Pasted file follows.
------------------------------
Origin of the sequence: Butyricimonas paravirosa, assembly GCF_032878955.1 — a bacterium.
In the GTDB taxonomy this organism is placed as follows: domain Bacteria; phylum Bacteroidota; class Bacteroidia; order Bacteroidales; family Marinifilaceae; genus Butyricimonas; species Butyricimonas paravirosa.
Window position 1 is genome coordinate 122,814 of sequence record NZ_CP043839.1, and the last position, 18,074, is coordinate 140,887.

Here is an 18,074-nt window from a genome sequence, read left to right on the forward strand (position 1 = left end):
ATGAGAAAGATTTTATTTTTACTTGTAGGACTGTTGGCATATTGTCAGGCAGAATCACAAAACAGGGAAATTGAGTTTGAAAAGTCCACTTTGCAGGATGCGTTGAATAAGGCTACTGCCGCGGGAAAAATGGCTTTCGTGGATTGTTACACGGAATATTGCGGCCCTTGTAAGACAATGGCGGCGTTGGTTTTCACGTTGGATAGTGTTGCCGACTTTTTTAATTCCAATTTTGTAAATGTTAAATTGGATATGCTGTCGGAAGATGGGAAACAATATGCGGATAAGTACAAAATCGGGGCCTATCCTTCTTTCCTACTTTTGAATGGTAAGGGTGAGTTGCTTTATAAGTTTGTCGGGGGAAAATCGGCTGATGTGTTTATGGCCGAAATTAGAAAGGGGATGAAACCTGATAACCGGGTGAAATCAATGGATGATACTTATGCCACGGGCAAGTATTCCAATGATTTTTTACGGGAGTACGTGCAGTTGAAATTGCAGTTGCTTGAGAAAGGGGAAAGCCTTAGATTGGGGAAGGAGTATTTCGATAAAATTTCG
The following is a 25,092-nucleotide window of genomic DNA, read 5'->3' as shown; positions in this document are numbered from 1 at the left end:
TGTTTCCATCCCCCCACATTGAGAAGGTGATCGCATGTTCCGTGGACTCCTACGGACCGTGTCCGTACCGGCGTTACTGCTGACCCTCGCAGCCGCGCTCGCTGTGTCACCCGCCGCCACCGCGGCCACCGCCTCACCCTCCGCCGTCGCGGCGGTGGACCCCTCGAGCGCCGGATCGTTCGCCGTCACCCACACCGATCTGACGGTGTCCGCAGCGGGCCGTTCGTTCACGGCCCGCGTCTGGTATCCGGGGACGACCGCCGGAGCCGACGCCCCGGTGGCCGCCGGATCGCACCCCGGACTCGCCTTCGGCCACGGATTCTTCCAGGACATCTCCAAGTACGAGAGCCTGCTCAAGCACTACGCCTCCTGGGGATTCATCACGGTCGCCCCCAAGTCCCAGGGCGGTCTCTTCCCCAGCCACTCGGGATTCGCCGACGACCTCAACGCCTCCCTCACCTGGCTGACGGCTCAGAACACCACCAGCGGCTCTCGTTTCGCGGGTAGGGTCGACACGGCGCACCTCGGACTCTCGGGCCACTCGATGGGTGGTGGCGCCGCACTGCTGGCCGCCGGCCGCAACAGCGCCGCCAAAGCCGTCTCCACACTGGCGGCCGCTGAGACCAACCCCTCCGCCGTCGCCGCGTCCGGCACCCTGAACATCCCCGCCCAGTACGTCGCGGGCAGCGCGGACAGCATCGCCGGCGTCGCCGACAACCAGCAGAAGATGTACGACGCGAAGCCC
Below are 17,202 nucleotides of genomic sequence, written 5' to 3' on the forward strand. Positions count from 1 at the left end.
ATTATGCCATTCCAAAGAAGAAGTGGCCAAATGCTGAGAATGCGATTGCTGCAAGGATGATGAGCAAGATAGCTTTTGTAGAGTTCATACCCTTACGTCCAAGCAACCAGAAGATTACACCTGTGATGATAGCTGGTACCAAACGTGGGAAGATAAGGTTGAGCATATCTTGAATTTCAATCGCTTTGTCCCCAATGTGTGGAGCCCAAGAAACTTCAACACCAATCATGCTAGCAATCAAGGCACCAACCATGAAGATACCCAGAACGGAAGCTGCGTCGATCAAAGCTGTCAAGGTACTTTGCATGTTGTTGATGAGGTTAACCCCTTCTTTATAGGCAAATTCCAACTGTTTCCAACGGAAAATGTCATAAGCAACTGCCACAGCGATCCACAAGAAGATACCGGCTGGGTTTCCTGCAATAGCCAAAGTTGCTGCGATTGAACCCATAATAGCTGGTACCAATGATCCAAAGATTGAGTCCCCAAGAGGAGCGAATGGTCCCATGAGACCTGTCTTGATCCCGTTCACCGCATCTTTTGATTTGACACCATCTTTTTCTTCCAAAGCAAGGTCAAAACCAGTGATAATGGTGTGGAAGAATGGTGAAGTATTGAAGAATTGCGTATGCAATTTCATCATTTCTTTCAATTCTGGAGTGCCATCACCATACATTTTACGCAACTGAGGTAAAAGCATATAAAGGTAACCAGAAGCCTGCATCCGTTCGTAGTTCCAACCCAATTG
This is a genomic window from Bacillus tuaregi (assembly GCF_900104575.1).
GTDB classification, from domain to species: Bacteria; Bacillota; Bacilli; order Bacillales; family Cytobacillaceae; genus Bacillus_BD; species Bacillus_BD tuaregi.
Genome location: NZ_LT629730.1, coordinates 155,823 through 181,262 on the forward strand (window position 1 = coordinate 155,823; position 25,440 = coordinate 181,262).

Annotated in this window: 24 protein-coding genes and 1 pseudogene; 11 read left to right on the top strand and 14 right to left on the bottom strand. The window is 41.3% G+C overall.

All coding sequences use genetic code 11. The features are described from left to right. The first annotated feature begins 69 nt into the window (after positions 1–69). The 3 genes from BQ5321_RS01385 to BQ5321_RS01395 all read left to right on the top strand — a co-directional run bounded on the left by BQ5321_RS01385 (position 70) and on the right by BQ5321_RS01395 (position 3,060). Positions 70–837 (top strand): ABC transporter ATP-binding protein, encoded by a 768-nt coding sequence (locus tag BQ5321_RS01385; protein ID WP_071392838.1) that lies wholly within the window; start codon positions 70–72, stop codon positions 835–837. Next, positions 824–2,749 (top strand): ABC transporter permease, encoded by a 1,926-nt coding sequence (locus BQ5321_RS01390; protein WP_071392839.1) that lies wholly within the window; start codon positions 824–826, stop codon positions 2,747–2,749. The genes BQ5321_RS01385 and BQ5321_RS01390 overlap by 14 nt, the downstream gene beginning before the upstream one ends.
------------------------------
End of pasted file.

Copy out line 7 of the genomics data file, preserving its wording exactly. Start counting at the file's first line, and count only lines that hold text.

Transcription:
TGTTTCCATCCCCCCACATTGAGAAGGTGATCGCATGTTCCGTGGACTCCTACGGACCGTGTCCGTACCGGCGTTACTGCTGACCCTCGCAGCCGCGCTCGCTGTGTCACCCGCCGCCACCGCGGCCACCGCCTCACCCTCCGCCGTCGCGGCGGTGGACCCCTCGAGCGCCGGATCGTTCGCCGTCACCCACACCGATCTGACGGTGTCCGCAGCGGGCCGTTCGTTCACGGCCCGCGTCTGGTATCCGGGGACGACCGCCGGAGCCGACGCCCCGGTGGCCGCCGGATCGCACCCCGGACTCGCCTTCGGCCACGGATTCTTCCAGGACATCTCCAAGTACGAGAGCCTGCTCAAGCACTACGCCTCCTGGGGATTCATCACGGTCGCCCCCAAGTCCCAGGGCGGTCTCTTCCCCAGCCACTCGGGATTCGCCGACGACCTCAACGCCTCCCTCACCTGGCTGACGGCTCAGAACACCACCAGCGGCTCTCGTTTCGCGGGTAGGGTCGACACGGCGCACCTCGGACTCTCGGGCCACTCGATGGGTGGTGGCGCCGCACTGCTGGCCGCCGGCCGCAACAGCGCCGCCAAAGCCGTCTCCACACTGGCGGCCGCTGAGACCAACCCCTCCGCCGTCGCCGCGTCCGGCACCCTGAACATCCCCGCCCAGTACGTCGCGGGCAGCGCGGACAGCATCGCCGGCGTCGCCGACAACCAGCAGAAGATGTACGACGCGAAGCCC